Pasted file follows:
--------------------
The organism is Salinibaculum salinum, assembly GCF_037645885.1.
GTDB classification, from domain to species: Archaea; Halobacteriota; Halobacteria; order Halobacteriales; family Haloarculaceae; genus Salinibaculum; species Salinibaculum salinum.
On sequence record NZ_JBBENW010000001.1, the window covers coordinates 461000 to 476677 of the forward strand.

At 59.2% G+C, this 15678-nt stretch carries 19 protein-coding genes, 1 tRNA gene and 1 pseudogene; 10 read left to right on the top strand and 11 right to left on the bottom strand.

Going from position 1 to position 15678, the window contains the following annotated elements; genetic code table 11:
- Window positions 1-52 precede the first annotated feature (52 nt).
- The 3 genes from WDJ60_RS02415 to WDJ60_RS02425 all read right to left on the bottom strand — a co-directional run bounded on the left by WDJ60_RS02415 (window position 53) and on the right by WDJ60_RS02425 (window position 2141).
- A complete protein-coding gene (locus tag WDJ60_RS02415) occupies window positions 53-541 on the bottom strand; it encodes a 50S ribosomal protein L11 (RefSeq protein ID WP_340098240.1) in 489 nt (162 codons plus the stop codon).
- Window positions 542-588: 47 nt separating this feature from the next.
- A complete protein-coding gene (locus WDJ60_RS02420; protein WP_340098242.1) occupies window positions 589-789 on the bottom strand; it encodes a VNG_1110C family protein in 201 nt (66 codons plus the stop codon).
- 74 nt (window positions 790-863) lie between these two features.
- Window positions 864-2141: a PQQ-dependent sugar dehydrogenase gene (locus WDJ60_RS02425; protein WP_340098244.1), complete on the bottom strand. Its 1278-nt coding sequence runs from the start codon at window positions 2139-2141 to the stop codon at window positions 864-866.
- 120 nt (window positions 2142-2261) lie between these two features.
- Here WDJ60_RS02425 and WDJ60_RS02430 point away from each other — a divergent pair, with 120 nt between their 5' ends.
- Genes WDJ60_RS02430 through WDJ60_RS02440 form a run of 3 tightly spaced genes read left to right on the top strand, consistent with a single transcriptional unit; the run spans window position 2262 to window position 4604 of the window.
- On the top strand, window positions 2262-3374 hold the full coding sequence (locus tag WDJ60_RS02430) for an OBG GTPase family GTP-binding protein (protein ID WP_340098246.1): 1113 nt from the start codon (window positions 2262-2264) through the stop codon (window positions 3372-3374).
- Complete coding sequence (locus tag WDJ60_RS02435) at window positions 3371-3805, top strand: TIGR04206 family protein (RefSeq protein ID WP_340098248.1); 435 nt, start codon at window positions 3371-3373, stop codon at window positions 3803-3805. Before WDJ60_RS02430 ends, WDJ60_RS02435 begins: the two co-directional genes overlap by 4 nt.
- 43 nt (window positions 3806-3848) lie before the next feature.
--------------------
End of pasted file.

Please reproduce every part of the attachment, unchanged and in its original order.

The organism is Salinibaculum salinum, assembly GCF_037645885.1.
GTDB classification, from domain to species: Archaea; Halobacteriota; Halobacteria; order Halobacteriales; family Haloarculaceae; genus Salinibaculum; species Salinibaculum salinum.
On sequence record NZ_JBBENW010000001.1, the window covers coordinates 461000 to 476677 of the forward strand.

At 59.2% G+C, this 15678-nt stretch carries 19 protein-coding genes, 1 tRNA gene and 1 pseudogene; 10 read left to right on the top strand and 11 right to left on the bottom strand.

Going from position 1 to position 15678, the window contains the following annotated elements; genetic code table 11:
- Window positions 1-52 precede the first annotated feature (52 nt).
- The 3 genes from WDJ60_RS02415 to WDJ60_RS02425 all read right to left on the bottom strand — a co-directional run bounded on the left by WDJ60_RS02415 (window position 53) and on the right by WDJ60_RS02425 (window position 2141).
- A complete protein-coding gene (locus tag WDJ60_RS02415) occupies window positions 53-541 on the bottom strand; it encodes a 50S ribosomal protein L11 (RefSeq protein ID WP_340098240.1) in 489 nt (162 codons plus the stop codon).
- Window positions 542-588: 47 nt separating this feature from the next.
- A complete protein-coding gene (locus WDJ60_RS02420; protein WP_340098242.1) occupies window positions 589-789 on the bottom strand; it encodes a VNG_1110C family protein in 201 nt (66 codons plus the stop codon).
- 74 nt (window positions 790-863) lie between these two features.
- Window positions 864-2141: a PQQ-dependent sugar dehydrogenase gene (locus WDJ60_RS02425; protein WP_340098244.1), complete on the bottom strand. Its 1278-nt coding sequence runs from the start codon at window positions 2139-2141 to the stop codon at window positions 864-866.
- 120 nt (window positions 2142-2261) lie between these two features.
- Here WDJ60_RS02425 and WDJ60_RS02430 point away from each other — a divergent pair, with 120 nt between their 5' ends.
- Genes WDJ60_RS02430 through WDJ60_RS02440 form a run of 3 tightly spaced genes read left to right on the top strand, consistent with a single transcriptional unit; the run spans window position 2262 to window position 4604 of the window.
- On the top strand, window positions 2262-3374 hold the full coding sequence (locus tag WDJ60_RS02430) for an OBG GTPase family GTP-binding protein (protein ID WP_340098246.1): 1113 nt from the start codon (window positions 2262-2264) through the stop codon (window positions 3372-3374).
- Complete coding sequence (locus tag WDJ60_RS02435) at window positions 3371-3805, top strand: TIGR04206 family protein (RefSeq protein ID WP_340098248.1); 435 nt, start codon at window positions 3371-3373, stop codon at window positions 3803-3805. Before WDJ60_RS02430 ends, WDJ60_RS02435 begins: the two co-directional genes overlap by 4 nt.
- 43 nt (window positions 3806-3848) lie before the next feature.